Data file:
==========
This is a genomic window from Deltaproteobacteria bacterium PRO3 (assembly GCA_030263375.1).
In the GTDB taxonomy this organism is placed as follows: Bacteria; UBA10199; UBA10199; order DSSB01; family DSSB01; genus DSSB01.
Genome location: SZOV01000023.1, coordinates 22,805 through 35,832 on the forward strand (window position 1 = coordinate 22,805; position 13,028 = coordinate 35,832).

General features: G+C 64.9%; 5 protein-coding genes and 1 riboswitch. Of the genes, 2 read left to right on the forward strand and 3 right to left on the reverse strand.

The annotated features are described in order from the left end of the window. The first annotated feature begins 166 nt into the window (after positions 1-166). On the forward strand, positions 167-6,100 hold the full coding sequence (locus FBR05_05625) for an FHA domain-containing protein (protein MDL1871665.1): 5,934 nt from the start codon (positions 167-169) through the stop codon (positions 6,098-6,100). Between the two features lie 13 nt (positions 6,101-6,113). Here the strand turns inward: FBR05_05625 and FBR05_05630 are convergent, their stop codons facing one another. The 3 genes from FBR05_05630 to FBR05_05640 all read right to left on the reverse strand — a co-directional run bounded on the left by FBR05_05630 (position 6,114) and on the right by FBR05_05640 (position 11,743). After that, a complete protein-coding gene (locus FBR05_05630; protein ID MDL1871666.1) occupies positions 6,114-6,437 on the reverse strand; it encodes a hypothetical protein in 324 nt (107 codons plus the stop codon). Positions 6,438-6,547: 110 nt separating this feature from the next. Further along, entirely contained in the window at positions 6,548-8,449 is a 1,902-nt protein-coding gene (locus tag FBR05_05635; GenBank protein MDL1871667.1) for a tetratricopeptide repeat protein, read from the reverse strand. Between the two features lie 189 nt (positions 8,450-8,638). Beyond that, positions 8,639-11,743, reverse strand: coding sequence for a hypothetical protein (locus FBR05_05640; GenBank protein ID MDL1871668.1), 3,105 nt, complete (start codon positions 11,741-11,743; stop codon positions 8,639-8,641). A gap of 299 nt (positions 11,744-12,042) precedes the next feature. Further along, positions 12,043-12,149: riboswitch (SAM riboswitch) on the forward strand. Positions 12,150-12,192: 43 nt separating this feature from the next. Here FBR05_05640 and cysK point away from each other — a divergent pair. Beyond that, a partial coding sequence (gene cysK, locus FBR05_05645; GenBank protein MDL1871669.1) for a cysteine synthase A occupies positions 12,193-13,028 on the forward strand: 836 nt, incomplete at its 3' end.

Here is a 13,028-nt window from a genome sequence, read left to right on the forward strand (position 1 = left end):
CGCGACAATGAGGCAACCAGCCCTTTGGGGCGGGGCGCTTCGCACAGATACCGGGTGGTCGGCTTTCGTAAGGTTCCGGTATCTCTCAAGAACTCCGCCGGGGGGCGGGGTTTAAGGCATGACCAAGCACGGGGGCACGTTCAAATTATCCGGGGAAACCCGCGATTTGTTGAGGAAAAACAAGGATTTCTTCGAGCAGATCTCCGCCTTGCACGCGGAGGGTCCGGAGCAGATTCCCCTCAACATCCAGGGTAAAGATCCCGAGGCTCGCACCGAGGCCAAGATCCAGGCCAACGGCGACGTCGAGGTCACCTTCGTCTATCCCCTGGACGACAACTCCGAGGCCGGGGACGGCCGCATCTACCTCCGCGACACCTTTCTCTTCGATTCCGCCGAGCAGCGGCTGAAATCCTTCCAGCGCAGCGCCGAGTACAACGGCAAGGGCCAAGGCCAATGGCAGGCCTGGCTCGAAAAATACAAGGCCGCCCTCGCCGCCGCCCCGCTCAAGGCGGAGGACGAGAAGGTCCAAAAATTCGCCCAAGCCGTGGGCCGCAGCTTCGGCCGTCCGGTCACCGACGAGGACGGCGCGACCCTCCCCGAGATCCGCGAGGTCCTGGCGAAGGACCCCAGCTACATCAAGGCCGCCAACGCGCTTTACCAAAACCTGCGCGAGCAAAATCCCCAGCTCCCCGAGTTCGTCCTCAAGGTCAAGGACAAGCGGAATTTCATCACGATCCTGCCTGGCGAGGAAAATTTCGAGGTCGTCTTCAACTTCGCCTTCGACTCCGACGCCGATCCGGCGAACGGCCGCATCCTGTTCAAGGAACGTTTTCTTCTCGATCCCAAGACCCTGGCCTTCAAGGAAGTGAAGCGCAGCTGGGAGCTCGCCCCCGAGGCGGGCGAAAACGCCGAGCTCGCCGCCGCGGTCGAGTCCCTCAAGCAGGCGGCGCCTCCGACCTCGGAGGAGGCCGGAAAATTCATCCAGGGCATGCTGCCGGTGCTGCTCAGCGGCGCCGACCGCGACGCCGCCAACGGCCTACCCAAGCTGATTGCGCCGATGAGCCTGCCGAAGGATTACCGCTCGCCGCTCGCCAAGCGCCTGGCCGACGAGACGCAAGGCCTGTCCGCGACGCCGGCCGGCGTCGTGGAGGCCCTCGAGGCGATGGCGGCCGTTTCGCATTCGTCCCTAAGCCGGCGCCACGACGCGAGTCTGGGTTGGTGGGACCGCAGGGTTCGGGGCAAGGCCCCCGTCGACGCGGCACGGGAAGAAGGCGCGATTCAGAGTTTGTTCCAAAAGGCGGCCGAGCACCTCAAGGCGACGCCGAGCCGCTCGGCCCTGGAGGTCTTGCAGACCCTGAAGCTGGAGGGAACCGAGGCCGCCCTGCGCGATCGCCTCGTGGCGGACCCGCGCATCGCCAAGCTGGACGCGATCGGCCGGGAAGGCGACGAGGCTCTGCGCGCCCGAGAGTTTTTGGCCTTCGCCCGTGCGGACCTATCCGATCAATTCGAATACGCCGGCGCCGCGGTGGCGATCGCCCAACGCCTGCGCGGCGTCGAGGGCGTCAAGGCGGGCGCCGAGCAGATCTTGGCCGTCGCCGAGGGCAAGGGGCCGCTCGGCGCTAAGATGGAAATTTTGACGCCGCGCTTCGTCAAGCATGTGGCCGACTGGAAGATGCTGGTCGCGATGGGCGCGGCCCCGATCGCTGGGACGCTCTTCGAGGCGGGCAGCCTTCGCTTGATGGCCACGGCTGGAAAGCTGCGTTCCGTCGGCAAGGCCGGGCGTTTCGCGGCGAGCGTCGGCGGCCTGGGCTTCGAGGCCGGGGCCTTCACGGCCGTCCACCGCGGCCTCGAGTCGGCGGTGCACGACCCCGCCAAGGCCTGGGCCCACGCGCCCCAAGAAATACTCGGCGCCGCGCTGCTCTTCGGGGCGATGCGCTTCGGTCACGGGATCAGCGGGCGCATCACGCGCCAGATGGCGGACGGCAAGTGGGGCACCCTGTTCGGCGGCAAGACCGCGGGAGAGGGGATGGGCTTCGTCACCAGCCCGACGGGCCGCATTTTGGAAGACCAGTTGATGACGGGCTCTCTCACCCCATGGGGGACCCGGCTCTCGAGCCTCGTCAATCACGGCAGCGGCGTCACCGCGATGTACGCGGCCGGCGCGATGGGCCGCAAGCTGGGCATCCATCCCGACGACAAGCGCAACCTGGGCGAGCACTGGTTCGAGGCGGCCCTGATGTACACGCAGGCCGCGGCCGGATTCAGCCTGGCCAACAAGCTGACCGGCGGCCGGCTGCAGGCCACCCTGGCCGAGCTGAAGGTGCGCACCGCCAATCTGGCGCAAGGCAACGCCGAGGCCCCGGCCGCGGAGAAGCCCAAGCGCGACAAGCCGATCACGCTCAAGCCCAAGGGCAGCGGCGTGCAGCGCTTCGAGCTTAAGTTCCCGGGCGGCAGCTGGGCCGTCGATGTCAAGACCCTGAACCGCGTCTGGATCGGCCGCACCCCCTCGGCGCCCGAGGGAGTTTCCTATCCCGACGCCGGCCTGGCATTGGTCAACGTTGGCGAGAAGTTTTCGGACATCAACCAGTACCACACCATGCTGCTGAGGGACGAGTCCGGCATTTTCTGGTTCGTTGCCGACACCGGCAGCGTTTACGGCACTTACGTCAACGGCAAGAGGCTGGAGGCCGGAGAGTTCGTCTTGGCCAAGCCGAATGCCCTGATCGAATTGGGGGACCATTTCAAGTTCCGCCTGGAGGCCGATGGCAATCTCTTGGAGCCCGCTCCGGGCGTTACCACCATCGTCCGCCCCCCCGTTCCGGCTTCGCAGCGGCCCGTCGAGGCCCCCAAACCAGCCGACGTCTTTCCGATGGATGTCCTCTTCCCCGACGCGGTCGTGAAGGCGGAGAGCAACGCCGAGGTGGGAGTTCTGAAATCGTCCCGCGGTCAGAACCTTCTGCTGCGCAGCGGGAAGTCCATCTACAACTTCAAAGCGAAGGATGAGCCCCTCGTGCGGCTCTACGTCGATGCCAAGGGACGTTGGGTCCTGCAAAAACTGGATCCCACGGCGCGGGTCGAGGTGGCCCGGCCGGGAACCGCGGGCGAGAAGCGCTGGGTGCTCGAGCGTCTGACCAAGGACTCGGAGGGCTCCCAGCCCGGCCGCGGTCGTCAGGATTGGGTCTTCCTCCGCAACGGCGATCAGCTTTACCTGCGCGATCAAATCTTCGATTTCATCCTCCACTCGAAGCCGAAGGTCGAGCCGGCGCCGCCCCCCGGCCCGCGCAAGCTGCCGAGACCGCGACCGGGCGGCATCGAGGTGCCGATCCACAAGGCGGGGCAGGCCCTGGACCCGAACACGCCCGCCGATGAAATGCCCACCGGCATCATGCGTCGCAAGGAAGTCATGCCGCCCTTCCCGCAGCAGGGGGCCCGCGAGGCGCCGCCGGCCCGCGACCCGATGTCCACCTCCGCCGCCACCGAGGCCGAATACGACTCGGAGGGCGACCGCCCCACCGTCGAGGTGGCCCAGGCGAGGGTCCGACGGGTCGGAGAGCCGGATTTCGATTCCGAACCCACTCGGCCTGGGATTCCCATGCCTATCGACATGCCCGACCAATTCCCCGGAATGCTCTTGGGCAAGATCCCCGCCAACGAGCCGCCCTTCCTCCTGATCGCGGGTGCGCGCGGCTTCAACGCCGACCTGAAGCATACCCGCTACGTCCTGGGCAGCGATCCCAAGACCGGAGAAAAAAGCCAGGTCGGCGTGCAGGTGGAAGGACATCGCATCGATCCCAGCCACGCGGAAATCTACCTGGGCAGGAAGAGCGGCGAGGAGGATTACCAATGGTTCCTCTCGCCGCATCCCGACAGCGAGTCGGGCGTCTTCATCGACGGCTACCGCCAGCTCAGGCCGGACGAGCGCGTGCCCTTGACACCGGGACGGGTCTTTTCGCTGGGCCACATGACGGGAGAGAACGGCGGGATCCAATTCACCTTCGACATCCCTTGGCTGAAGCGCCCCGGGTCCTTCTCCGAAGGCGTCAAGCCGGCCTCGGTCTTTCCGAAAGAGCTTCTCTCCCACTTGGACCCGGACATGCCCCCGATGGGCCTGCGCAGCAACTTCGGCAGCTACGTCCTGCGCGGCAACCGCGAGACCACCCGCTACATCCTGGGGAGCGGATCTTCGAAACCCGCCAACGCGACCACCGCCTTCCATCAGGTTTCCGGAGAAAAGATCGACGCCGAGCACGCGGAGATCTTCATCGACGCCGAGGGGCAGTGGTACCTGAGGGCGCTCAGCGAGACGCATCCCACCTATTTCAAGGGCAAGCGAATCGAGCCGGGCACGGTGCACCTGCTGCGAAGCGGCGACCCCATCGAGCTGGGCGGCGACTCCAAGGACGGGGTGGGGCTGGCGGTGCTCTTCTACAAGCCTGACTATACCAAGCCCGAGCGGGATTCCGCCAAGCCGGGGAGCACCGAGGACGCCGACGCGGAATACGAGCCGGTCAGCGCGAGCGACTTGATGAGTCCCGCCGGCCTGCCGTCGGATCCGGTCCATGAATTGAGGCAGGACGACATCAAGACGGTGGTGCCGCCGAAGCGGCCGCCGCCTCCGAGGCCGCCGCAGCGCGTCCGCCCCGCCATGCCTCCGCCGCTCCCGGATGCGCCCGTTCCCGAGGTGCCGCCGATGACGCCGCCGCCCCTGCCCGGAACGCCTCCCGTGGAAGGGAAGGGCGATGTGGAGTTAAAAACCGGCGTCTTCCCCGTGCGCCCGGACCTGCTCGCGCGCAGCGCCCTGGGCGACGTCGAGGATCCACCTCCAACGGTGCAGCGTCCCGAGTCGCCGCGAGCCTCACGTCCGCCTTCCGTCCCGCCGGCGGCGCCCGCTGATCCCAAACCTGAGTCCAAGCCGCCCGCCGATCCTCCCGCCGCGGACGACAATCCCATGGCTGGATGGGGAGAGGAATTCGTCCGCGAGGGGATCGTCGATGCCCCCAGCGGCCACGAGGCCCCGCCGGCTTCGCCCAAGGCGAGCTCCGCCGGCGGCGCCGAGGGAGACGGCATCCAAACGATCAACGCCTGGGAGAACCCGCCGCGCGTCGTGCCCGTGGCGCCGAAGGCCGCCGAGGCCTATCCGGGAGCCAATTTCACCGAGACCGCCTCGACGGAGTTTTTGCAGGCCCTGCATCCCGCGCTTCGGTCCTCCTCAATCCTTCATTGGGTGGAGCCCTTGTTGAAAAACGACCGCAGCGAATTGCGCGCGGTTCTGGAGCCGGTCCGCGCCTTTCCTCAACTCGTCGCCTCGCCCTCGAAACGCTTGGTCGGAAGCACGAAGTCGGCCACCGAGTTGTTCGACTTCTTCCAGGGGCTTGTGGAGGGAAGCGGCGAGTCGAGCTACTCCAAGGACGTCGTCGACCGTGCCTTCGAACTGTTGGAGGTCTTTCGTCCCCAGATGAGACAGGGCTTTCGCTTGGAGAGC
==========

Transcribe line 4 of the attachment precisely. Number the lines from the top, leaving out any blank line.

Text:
General features: G+C 64.9%; 5 protein-coding genes and 1 riboswitch. Of the genes, 2 read left to right on the forward strand and 3 right to left on the reverse strand.